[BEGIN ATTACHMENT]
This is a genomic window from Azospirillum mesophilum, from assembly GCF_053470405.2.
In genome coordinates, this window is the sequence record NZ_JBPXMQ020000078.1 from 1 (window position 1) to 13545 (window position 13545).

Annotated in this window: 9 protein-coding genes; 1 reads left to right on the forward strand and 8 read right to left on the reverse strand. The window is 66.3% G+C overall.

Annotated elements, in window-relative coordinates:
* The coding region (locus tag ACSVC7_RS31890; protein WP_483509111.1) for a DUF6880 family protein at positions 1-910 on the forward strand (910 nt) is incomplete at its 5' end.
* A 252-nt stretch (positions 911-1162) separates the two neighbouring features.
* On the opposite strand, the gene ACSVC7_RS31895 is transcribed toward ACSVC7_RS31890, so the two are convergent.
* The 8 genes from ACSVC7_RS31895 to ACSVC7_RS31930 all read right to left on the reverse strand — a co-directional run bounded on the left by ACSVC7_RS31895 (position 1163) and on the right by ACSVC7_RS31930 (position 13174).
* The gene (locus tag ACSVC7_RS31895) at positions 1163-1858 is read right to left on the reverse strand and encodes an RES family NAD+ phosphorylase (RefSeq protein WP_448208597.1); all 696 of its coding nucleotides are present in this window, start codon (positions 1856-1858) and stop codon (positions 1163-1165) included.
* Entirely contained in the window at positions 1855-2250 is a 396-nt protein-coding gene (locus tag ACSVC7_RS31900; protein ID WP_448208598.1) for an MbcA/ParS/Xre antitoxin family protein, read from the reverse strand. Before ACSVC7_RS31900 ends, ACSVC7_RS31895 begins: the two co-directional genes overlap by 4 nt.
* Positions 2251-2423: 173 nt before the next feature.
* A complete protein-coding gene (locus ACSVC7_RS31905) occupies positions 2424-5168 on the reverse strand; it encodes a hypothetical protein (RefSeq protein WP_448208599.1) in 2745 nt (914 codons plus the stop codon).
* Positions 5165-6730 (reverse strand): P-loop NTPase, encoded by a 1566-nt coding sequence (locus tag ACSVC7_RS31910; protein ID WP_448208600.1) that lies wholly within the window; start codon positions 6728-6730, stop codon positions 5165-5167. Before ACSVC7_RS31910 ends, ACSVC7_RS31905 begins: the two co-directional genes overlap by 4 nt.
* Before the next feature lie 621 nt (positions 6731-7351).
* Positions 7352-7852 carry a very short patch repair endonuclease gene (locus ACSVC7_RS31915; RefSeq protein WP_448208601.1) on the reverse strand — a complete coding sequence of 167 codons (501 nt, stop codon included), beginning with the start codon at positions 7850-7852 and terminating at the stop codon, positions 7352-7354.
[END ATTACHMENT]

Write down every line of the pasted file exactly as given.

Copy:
This is a genomic window from Azospirillum mesophilum, from assembly GCF_053470405.2.
In genome coordinates, this window is the sequence record NZ_JBPXMQ020000078.1 from 1 (window position 1) to 13545 (window position 13545).

Annotated in this window: 9 protein-coding genes; 1 reads left to right on the forward strand and 8 read right to left on the reverse strand. The window is 66.3% G+C overall.

Annotated elements, in window-relative coordinates:
* The coding region (locus tag ACSVC7_RS31890; protein WP_483509111.1) for a DUF6880 family protein at positions 1-910 on the forward strand (910 nt) is incomplete at its 5' end.
* A 252-nt stretch (positions 911-1162) separates the two neighbouring features.
* On the opposite strand, the gene ACSVC7_RS31895 is transcribed toward ACSVC7_RS31890, so the two are convergent.
* The 8 genes from ACSVC7_RS31895 to ACSVC7_RS31930 all read right to left on the reverse strand — a co-directional run bounded on the left by ACSVC7_RS31895 (position 1163) and on the right by ACSVC7_RS31930 (position 13174).
* The gene (locus tag ACSVC7_RS31895) at positions 1163-1858 is read right to left on the reverse strand and encodes an RES family NAD+ phosphorylase (RefSeq protein WP_448208597.1); all 696 of its coding nucleotides are present in this window, start codon (positions 1856-1858) and stop codon (positions 1163-1165) included.
* Entirely contained in the window at positions 1855-2250 is a 396-nt protein-coding gene (locus tag ACSVC7_RS31900; protein ID WP_448208598.1) for an MbcA/ParS/Xre antitoxin family protein, read from the reverse strand. Before ACSVC7_RS31900 ends, ACSVC7_RS31895 begins: the two co-directional genes overlap by 4 nt.
* Positions 2251-2423: 173 nt before the next feature.
* A complete protein-coding gene (locus ACSVC7_RS31905) occupies positions 2424-5168 on the reverse strand; it encodes a hypothetical protein (RefSeq protein WP_448208599.1) in 2745 nt (914 codons plus the stop codon).
* Positions 5165-6730 (reverse strand): P-loop NTPase, encoded by a 1566-nt coding sequence (locus tag ACSVC7_RS31910; protein ID WP_448208600.1) that lies wholly within the window; start codon positions 6728-6730, stop codon positions 5165-5167. Before ACSVC7_RS31910 ends, ACSVC7_RS31905 begins: the two co-directional genes overlap by 4 nt.
* Before the next feature lie 621 nt (positions 6731-7351).
* Positions 7352-7852 carry a very short patch repair endonuclease gene (locus ACSVC7_RS31915; RefSeq protein WP_448208601.1) on the reverse strand — a complete coding sequence of 167 codons (501 nt, stop codon included), beginning with the start codon at positions 7850-7852 and terminating at the stop codon, positions 7352-7354.